Professor Sir John Curtice – Sarah Lee

“Westminster moves at a hundred miles an hour but for a normal voter the mess of last year only happened yesterday,” said one Government source. “People are not interested in a grandiose vision for a low tax economy. That is not politically relatable to the electorate. That is what happened in October and it didn’t end particularly well. We are more interested in doing things for the electorate than doing things for the commentariat.” Sir John agrees that: “Tax cuts are not where the public are at. The Government has got to get public services working.”

Sources close to Sunak say that tax cuts are “a priority but not an immediate term priority”. One senior Conservative source said: “There is an understanding among the public that there is a huge amount of debt because of the cost of Covid and they know tax cuts cost money.”

So anyone hoping to hear Sunak’s plan for moving from a high tax, low growth economy to a low tax, high growth economy in the autumn budget may have to wait a while yet. Another Whitehall source said: “Things like personal taxes have to wait until the start of the tax year next April so that’s probably the earliest any income tax cut can come in. It would be complicated to do it any other way.

“There are also certain things you can’t pre-announce because of market conditions – you can’t say we will cut stamp duty in six months’ time, for example, because no-one will buy a house for six months.” Another reason Sunak’s advisers are confident he is still in the fight is that the public has not taken to his opponent, and in an increasingly personality-driven electoral system voters tend to think they are voting for a prime minister, rather than a local MP.

Tory strategists will relentlessly pick apart Sir Keir’s flip-flopping on everything from a Lab-Lib coalition to abolishing tuition fees when it comes to an election campaign. Johnson said: “It’s still advantage Starmer, but there are clear hesitations and concerns about him. The ‘captain hindsight’ nickname really cut through, and people talk about him saying whatever he thinks it will take to get elected, and not really believing in anything.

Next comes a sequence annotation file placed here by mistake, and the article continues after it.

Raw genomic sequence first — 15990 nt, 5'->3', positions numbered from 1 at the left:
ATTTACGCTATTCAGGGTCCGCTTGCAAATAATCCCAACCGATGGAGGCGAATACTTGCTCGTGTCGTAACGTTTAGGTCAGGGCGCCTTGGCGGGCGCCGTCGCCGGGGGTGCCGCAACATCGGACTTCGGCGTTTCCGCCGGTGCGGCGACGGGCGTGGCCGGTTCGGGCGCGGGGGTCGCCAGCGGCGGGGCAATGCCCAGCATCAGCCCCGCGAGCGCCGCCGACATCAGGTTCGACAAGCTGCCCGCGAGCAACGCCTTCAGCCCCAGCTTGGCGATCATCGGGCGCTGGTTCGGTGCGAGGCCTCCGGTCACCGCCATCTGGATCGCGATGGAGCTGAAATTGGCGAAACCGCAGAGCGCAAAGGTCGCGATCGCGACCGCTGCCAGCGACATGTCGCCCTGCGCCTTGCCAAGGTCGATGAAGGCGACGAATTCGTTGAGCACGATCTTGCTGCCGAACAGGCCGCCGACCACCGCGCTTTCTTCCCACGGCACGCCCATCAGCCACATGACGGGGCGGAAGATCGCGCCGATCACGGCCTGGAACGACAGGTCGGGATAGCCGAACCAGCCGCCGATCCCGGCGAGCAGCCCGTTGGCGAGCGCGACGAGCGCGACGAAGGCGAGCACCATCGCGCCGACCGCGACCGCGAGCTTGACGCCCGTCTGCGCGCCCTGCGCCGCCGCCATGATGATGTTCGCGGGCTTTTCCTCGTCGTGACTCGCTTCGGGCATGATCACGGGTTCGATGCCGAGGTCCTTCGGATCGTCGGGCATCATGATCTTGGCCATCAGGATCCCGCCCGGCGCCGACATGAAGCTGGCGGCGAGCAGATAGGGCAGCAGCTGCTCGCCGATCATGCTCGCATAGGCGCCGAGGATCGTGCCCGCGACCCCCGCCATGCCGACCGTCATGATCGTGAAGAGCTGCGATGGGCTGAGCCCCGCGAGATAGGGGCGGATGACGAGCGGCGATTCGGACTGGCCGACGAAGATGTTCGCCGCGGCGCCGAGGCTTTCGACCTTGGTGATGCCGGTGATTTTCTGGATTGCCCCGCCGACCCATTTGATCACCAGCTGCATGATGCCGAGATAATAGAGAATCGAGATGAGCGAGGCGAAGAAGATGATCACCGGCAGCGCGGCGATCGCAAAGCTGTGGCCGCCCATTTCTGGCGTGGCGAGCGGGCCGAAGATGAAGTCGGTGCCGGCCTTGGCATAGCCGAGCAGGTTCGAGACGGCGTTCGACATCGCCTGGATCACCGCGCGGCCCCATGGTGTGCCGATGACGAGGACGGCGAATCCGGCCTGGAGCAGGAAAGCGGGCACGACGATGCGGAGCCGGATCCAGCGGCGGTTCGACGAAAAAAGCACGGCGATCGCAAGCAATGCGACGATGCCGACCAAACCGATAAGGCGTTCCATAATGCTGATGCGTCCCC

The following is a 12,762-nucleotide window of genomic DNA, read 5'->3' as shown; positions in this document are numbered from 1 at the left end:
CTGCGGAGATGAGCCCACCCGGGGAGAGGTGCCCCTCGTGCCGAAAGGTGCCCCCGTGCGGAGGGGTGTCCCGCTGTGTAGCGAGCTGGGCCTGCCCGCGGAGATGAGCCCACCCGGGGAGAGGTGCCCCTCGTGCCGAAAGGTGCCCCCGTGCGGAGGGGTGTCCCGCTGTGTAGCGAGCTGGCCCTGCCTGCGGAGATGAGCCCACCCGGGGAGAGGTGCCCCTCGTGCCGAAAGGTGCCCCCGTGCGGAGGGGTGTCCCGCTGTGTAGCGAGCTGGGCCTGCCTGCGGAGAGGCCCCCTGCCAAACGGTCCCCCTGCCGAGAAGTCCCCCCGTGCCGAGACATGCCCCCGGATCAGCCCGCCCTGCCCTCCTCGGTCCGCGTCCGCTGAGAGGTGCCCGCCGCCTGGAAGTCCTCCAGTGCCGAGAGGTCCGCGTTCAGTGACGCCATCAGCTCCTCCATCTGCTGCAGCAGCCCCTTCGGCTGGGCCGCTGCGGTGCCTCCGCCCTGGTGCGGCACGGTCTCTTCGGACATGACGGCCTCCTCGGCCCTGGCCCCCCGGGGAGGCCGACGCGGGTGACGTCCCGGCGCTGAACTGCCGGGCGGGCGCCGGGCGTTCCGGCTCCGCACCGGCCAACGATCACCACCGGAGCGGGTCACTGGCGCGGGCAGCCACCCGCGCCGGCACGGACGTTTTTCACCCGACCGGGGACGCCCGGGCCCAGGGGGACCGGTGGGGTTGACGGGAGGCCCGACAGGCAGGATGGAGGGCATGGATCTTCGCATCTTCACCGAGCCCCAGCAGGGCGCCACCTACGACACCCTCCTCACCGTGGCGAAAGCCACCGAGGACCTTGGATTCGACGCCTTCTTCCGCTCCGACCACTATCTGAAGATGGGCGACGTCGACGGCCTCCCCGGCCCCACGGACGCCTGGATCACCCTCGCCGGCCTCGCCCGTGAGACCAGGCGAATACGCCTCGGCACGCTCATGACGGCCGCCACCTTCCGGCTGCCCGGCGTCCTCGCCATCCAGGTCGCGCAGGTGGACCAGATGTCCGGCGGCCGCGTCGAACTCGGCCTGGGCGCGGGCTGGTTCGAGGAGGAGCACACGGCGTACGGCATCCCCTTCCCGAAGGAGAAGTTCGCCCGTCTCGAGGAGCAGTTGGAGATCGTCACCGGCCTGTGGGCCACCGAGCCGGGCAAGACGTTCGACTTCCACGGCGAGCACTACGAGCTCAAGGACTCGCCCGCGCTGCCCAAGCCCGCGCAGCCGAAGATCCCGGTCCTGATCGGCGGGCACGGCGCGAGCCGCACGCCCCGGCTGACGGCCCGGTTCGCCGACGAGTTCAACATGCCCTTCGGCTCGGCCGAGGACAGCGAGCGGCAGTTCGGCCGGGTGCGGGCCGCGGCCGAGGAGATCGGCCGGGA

“Voters want to like Rishi, whereas their shrugs about Keir are turning to a bit of hostility. There is a sense that he will go over the top with you but when his shift is over he will leave.” When Johnson’s company compiled a word cloud of people’s opinions about Starmer last year, the most repeated word was “boring”.

Sir Keir Starmer - Stefan Rousseau
Sir Keir Starmer – Stefan Rousseau

When the exercise was repeated in April, another word came to the fore: weak. Other commonly used epithets included useless, untrustworthy and unsure. Before die-hard Conservatives get too excited about the prospects for 2024, there is a major caveat attached to the projection of a seven-point lead for Labour. There were no local elections in Scotland, where the SNP’s implosion could pay big dividends for Labour, or in London, a Labour stronghold, meaning the seven-point lead is likely to be an underestimate.

It is also true, however, that there are an unprecedented number of “don’t knows” reflected in the polls, the majority of whom are former Conservative voters, according to psephologists. If, as Downing Street believes, they are inclined to come back into the Conservative fold once they have seen some results from Sunak, the picture could look very different. Senior Government sources have confirmed that Sunak’s team are studying previous electoral history for clues about how local election drubbings can be turned into general election victories.

That will include 1991, perhaps the most comparable election, when the Tories had been in power for more than a decade, had dumped a charismatic leader for a more managerial one, and got trounced at the local polls. In that year the Tories lost 1,035 council seats (compared with 1,063 in 2023), Kinnock’s Labour gained 584 seats (537 in 2023) and Paddy Ashdown’s Lib Dems gained 407 seats (exactly the same number as in 2023). Then, as now, Labour had more councillors overall than the Tories for the first time in two decades.

The following year, Major turned a three percentage-point deficit in the local elections into a 7.5-point lead over Labour, and retained his majority despite losing 40 seats. So what does the 1991 vintage of Tory minister have to tell the current regime? David Mellor, who was chief secretary to the Treasury at the time, agrees that the Tories are “not dead in the water” but thinks much will depend on whether Labour makes mistakes in the next 18 months.

He said: “Labour should have won in 1992 but people took a look at Kinnock and they didn’t like him. Labour’s support was a mile wide and an inch deep, and there are some similarities with the present.

“Starmer isn’t Blair, he is closer to Kinnock, because I think people are longing to find a reason not to vote for him. I don’t think it would take many c–k-ups by him or Angela Rayner for his lead to disappear.”


Published by anthonyhayble